Researchers say Catholic Church, which owns most Irish schools obstructs efforts to tackle widespread homophobia. John Walshe reports.
The silence surrounding homophobia in Irish education has been shattered by a survey which reveals that gay and lesbian pupils are bullied in four out of five secondary schools.
The survey is critical of teachers for failing to tackle the problem. But it also concludes that the Catholic Church is a major contributor to homophobic attitudes. Because it owns most schools in Ireland "nothing can be taught that does not reflect the Church's view on sexuality".
The report says schools fail to provide a safe learning environment for lesbian and gay students.
Of teachers who responded to the questionnaire, 79 per cent were aware of instances of verbal homophobic bullying and 30 per cent of these had encountered such bullying on more than 10 occasions.
Many teachers admitted they have come to expect homophobic name-calling and say they are powerless to deal with it.
"The pervasiveness of homophobic name-calling seemed to be almost out of control, with teachers turning a deaf ear to it unless behaviour got too out of hand," says the report by a team from Dublin City university, led by James Norman.
The researchers found that homophobia is common in boys' schools, where masculinity is largely defined by strength, body size and sporting prowess.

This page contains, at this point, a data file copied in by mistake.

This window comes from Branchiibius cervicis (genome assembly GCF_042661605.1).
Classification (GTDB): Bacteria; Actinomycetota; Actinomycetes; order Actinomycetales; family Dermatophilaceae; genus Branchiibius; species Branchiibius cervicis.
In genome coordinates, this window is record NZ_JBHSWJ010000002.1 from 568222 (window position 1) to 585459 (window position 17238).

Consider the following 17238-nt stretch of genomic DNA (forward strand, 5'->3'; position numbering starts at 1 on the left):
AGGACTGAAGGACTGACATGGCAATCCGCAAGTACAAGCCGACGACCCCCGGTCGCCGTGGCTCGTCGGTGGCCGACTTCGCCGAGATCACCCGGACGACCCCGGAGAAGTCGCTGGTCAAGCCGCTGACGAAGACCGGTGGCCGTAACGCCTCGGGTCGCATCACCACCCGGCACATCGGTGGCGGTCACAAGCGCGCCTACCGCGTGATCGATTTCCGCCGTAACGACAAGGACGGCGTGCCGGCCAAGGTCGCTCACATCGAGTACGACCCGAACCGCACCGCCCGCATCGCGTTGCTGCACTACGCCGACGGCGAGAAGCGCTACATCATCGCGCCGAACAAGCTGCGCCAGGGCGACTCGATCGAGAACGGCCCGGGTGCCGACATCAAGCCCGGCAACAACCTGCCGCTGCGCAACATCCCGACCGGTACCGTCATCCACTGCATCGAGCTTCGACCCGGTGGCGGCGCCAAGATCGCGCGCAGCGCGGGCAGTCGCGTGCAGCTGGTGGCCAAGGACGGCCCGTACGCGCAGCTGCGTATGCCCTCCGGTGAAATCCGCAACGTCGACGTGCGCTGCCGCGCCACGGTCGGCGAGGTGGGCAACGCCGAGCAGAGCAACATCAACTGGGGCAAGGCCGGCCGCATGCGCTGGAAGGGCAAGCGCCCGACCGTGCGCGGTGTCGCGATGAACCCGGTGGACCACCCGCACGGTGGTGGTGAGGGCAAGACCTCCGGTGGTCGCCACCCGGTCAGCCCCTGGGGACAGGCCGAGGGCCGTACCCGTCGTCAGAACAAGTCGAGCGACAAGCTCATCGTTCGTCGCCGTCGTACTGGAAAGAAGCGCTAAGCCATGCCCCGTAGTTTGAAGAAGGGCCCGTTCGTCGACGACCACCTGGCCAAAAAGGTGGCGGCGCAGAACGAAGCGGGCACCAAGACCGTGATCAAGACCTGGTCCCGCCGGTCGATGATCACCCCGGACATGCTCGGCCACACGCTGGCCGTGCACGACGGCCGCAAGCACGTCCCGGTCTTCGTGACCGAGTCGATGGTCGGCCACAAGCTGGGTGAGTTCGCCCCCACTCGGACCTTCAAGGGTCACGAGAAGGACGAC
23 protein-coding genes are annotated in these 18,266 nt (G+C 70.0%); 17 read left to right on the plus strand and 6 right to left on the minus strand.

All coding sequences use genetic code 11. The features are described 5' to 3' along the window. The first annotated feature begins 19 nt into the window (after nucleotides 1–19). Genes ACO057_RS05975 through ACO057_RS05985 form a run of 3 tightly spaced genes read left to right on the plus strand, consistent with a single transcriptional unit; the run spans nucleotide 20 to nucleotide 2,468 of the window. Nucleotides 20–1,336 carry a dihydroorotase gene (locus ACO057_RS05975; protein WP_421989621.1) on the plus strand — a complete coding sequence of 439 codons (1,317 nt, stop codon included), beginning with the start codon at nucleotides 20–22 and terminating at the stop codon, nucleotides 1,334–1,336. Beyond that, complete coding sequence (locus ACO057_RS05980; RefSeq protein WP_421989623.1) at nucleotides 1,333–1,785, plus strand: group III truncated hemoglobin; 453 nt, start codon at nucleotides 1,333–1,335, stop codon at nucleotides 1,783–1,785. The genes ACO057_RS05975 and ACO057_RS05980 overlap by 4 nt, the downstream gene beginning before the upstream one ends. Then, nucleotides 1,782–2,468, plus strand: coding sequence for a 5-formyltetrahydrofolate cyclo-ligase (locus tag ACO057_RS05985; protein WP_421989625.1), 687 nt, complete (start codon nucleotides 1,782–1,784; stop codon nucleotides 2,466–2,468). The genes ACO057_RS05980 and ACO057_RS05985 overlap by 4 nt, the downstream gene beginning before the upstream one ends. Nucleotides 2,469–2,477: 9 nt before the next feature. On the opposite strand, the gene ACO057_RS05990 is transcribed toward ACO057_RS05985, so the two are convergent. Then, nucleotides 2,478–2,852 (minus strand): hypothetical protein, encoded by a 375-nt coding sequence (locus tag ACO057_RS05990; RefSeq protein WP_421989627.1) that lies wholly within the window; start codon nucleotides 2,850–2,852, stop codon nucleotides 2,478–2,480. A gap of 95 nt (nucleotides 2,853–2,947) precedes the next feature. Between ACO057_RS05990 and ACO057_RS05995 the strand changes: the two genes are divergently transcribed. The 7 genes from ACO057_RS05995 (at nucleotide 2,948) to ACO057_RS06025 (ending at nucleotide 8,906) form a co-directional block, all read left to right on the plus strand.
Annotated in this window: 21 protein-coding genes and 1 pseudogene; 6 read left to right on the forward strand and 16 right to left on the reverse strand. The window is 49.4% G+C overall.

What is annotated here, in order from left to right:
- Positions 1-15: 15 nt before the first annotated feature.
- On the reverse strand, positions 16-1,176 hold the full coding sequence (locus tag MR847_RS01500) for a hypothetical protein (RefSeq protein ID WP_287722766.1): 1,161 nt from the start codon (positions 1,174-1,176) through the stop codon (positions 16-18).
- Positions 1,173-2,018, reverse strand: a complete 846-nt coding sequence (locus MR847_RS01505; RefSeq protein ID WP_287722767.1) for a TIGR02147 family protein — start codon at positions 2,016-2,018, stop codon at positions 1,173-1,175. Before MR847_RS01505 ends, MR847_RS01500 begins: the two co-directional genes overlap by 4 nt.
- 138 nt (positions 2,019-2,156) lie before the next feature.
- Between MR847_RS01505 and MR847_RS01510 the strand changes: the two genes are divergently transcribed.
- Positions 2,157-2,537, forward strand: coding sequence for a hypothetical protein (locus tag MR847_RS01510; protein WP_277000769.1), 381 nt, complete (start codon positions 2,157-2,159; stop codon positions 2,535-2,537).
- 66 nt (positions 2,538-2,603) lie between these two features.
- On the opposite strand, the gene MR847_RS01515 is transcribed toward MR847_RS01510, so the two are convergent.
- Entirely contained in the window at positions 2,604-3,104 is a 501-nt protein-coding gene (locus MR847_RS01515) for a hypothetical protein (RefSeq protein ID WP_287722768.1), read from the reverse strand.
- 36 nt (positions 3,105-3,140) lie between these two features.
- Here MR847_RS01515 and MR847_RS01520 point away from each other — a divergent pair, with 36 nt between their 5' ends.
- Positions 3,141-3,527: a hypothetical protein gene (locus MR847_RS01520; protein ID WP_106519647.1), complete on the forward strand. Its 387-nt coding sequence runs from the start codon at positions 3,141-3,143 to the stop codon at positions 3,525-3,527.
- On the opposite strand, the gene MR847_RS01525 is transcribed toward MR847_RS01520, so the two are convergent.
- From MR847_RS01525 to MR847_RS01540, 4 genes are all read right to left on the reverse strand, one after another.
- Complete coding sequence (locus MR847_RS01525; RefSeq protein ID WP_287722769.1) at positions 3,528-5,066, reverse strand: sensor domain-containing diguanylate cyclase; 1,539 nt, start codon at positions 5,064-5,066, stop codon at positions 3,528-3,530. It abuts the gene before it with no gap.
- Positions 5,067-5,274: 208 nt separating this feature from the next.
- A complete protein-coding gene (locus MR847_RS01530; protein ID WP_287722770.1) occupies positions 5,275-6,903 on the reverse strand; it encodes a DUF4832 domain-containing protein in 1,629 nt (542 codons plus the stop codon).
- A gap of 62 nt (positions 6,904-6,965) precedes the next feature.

Their study concludes that the Church's teachings are a significant contributor to homophobia. It also suggests teachers in rural schools are wary of tackling lesbian and gay issues because of the hold clergy members have on their school's management board.
It warns of a developing conflict between school and government policies on sexuality. Only 10 per cent of schools include references to homophobia in their policy on anti-bullying, according to the report - based on a survey of 364 teachers of social personal and health education as well as qualitative interviews with 125 teachers, students and parents. It recommends training for teachers to promote acceptance of sexual diversity among students.
The launch of the publication was accompanied by a warning from the Equality Authority that heads could be in breach of the equal status Acts, which cover sexual orientation, if they failed to take reasonable steps to prevent homophobic bullying.
Education minister Mary Hanafin has promised new guidelines on bullying, including homophobic bullying, for schools.
The report ends with a quote from a head ordering a gaylesbian support poster be removed: "Although I have nothing against it myself, I don't think the school is ready for this type of thing."
Niall Crowley, the chief executive of the Equality Authority, said this comment "encapsulates both the problems experienced by lesbian and gay students and the resistance to change".
opinion 23 Straight talk - researching gay and lesbian issues in the school curriculum, Dublin city university. See www.schoolingsexualities.ieschoolingsexualities-phase2report.pdf